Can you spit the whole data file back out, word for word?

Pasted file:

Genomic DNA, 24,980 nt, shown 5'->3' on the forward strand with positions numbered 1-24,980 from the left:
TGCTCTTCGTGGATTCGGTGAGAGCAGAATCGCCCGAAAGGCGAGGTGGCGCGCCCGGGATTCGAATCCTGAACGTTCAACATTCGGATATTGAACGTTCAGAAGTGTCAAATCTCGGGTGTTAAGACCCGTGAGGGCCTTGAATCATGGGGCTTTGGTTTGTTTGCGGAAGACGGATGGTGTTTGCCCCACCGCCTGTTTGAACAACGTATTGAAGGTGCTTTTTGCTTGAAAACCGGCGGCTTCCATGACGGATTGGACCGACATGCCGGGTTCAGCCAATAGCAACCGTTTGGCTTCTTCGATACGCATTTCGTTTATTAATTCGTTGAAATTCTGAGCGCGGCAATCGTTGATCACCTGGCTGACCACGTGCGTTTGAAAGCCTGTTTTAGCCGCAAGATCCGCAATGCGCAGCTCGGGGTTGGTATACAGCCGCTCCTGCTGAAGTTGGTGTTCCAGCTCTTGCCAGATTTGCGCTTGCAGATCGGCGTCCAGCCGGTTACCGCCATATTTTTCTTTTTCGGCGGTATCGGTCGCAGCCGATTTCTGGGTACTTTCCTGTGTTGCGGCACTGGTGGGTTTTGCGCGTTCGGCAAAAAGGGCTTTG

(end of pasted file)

Genomic DNA, 24,980 nt, shown 5'->3' on the forward strand with positions numbered 1-24,980 from the left:
TGCTCTTCGTGGATTCGGTGAGAGCAGAATCGCCCGAAAGGCGAGGTGGCGCGCCCGGGATTCGAATCCTGAACGTTCAACATTCGGATATTGAACGTTCAGAAGTGTCAAATCTCGGGTGTTAAGACCCGTGAGGGCCTTGAATCATGGGGCTTTGGTTTGTTTGCGGAAGACGGATGGTGTTTGCCCCACCGCCTGTTTGAACAACGTATTGAAGGTGCTTTTTGCTTGAAAACCGGCGGCTTCCATGACGGATTGGACCGACATGCCGGGTTCAGCCAATAGCAACCGTTTGGCTTCTTCGATACGCATTTCGTTTATTAATTCGTTGAAATTCTGAGCGCGGCAATCGTTGATCACCTGGCTGACCACGTGCGTTTGAAAGCCTGTTTTAGCCGCAAGATCCGCAATGCGCAGCTCGGGGTTGGTATACAGCCGCTCCTGCTGAAGTTGGTGTTCCAGCTCTTGCCAGATTTGCGCTTGCAGATCGGCGTCCAGCCGGTTACCGCCATATTTTTCTTTTTCGGCGGTATCGGTCGCAGCCGATTTCTGGGTACTTTCCTGTGTTGCGGCACTGGTGGGTTTTGCGCGTTCGGCAAAAAGGGCTTTG